Therefore, there is an impending dangers posed by the inadequate equipping of teachers, facilities and infrastructure for this very critical period (0 – 5 years) of rapid physical, cognitive and psycho-social development of every child. The teacher- pupil ratio of 1:25 with a helper/an assistant stated in National Policy on Education (FGN 2004) for the pre-primary class is a big problem in the sense that the developmental characteristics and the needs of the pre-school child have not been considered. The children at this level are restless, extremely active and full of energy. They are still dependent on adults for almost all their basic needs – physical, intellectual, language, emotional and social skills and therefore they require their full attention and diverse activities to help to satisfy their basic needs.

However, if we are to follow the National Policy on Education (FGN 2004) which states the ratio of teacher to pupil, we currently have a major challenge at hand regarding the number of teachers that we require to run the early childhood education effectively in the country. Therefore, we need to close the gap in trained and qualified teachers for the early childhood education to run effectively. In Nigeria we need a total number of 579,769 preschool teachers (639,958 less current 60189) to close this gap. Besides inadequacy in teacher effectiveness, teaching methods, teaching aids and infrastructure, this major gap will eventually adversely affect the youths, the Nation and the present and future workforce in the labor market.

Presently, in our country, only about one in every 10 pre-primary school pupils is enrolled in early education activities. The goal of any investment in early childhood development is for all children in Nigeria, whether poor or rich, to attain their development potential. If the aim of early child development will be achieved, all teachers involved, will be required to be skilled and properly trained to do the job.

Without a doubt, early childhood programs are the most cost effective ways to ensure the healthy development of children in developing economies and it offers greatest returns to the society. If no immediate solution delivery template to arrest the situation is deployed, the nation will experience the venom of a great percentage of well trained, angry, restive, criminal minded, violent and uncontrollable youths.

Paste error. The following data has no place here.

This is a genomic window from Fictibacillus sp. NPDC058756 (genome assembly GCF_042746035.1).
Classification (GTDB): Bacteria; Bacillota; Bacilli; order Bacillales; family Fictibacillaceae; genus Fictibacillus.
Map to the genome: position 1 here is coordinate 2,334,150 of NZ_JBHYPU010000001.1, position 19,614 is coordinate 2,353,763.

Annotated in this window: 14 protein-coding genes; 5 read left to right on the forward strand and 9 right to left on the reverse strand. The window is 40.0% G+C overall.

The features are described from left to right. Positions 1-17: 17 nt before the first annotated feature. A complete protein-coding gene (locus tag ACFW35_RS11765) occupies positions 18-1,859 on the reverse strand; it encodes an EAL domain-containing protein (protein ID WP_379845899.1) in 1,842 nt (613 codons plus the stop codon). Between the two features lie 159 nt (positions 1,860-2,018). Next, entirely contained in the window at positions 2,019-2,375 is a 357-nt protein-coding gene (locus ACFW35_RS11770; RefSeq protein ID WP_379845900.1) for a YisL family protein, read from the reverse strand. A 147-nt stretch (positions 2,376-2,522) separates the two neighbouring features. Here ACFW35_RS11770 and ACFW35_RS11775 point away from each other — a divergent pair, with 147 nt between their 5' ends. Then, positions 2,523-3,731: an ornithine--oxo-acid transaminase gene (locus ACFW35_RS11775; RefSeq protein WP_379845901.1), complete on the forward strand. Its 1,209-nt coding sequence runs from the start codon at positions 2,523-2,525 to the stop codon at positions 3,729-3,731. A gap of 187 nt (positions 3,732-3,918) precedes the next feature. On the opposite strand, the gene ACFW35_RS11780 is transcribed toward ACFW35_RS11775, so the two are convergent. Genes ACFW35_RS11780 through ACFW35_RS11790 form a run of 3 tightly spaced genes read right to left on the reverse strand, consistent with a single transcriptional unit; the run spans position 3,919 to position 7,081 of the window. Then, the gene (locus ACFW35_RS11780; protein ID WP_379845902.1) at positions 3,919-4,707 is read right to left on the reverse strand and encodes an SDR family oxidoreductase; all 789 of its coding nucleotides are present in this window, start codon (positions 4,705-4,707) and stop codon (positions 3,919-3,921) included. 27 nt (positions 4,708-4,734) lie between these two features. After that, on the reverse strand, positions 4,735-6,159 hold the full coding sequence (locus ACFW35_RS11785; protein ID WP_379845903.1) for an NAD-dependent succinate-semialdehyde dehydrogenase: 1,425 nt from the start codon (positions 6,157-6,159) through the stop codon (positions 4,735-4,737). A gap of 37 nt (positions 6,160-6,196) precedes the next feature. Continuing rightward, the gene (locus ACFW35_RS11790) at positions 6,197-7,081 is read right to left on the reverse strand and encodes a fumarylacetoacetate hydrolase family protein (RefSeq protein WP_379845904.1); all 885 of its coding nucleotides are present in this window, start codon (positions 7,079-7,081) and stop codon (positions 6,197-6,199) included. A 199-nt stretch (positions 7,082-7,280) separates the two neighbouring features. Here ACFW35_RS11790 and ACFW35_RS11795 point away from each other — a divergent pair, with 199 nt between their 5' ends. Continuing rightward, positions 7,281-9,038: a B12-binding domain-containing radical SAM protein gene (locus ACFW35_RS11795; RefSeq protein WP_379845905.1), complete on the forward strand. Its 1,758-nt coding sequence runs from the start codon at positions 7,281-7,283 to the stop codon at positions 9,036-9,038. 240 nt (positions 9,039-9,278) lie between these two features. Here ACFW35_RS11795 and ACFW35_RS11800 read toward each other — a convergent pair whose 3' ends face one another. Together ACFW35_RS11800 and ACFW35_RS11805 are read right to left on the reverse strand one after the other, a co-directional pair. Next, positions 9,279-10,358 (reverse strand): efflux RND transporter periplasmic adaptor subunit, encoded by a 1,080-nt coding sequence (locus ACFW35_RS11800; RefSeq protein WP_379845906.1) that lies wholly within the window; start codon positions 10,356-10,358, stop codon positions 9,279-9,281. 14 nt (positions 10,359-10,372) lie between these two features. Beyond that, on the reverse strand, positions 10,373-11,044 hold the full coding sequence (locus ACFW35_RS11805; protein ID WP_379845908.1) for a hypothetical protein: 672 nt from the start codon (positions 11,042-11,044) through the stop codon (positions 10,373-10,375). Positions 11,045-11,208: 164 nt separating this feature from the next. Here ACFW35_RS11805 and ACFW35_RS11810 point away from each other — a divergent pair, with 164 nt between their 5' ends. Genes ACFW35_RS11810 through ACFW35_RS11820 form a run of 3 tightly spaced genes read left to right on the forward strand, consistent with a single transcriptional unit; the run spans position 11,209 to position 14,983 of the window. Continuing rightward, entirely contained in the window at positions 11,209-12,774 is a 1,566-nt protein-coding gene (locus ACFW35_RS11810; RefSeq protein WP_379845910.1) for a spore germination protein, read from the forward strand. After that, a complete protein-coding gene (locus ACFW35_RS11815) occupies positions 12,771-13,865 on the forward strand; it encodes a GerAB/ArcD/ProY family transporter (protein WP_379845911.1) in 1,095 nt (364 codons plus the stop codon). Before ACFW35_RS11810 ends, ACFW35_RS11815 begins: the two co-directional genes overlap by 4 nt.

According to former United Nations Secretary General, Dr Kofi Anan, “education is a bridge from misery to hope. It is a basic tool for daily life in modern society. It is a wall against poverty, and a building block of development. It is a vehicle for the promotion of cultural and national identity”. It is view of this truth that a special attention must be accorded early child education in the country.

Nwuche is of Green Meadows Childcare Center, Ogba, Lagos

No, Baba Atiku, You Must Come To The United States By Churchill Okonkwo

Mr. “President-in-waiting”, Chief Atiku Abubakar, (GCON), you finally admitted that [you] “have difficulties visiting the U.S.”. E-e-yeah, poor Atiku. You are probably too poor that the U.S. Embassy officials are concerned that once you come to the U.S. you will abscond and join me in the under the table security job, so, you were denied a visa. Or is it that after going through your documents, the U.S officials concluded that you are so impeccable, character-wise and in business sense that they don’t want the corrupt American system to dent your integrity?

I was looking forward to your visit when I heard that you will be speaking at a trade and investment gathering in Washington D.C. later this month. I have been mobilizing your supporters ready to roll out the drums and welcome you at the Dulles International Airport. We were planning to show the world that the next President of Nigeria that will finally unlock our potentials has arrived. Then, BOOM! You admitted the obvious; you are a wanted man in the U.S.

Baba Atiku, has your dishonesty and lack of integrity caught up with you? The three things per Frederick Williams Robertson that deserves no mercy are hypocrisy, fraud and tyranny. The last thing we need in Nigeria is a leadership with failed honor but success in fraud. Oga mi, leadership is more than just being able to amass wealth through questionable means. It should also be about character and integrity. We need leadership by example. If that example is soiling your hands and running away from America, Nigerians will say tufiakwa!

Baba Atiku, your supporters who are worried about the direction the Nigerian ship is headed are even more worried that a “wanna-be” President cannot obtain a visa to visit the U.S. You can reject the allusions that your presidential ambition will be hampered by the loud and clear message from the U.S. that you are unfit to set foot in the land of the free. It’s okay to remind Nigerians that our constitution does not require presidential candidates to visit the U.S. before conning their way to Aso Rock. But you can no longer hide the fact that you are a wanted man in the U.S.

Your jibe on President Buhari when you referred to some Nigerian leaders that were once ‘denied’ entry to the U.S. until they became President is a lame excuse. As President Buhari rightly told you, when denying that claim, go to the American Embassy and clear your name. Until you do this, Governor Wike and his gang in the PDP will always see you as a flawed candidate to carry the flag of the PDP in the 2019 elections.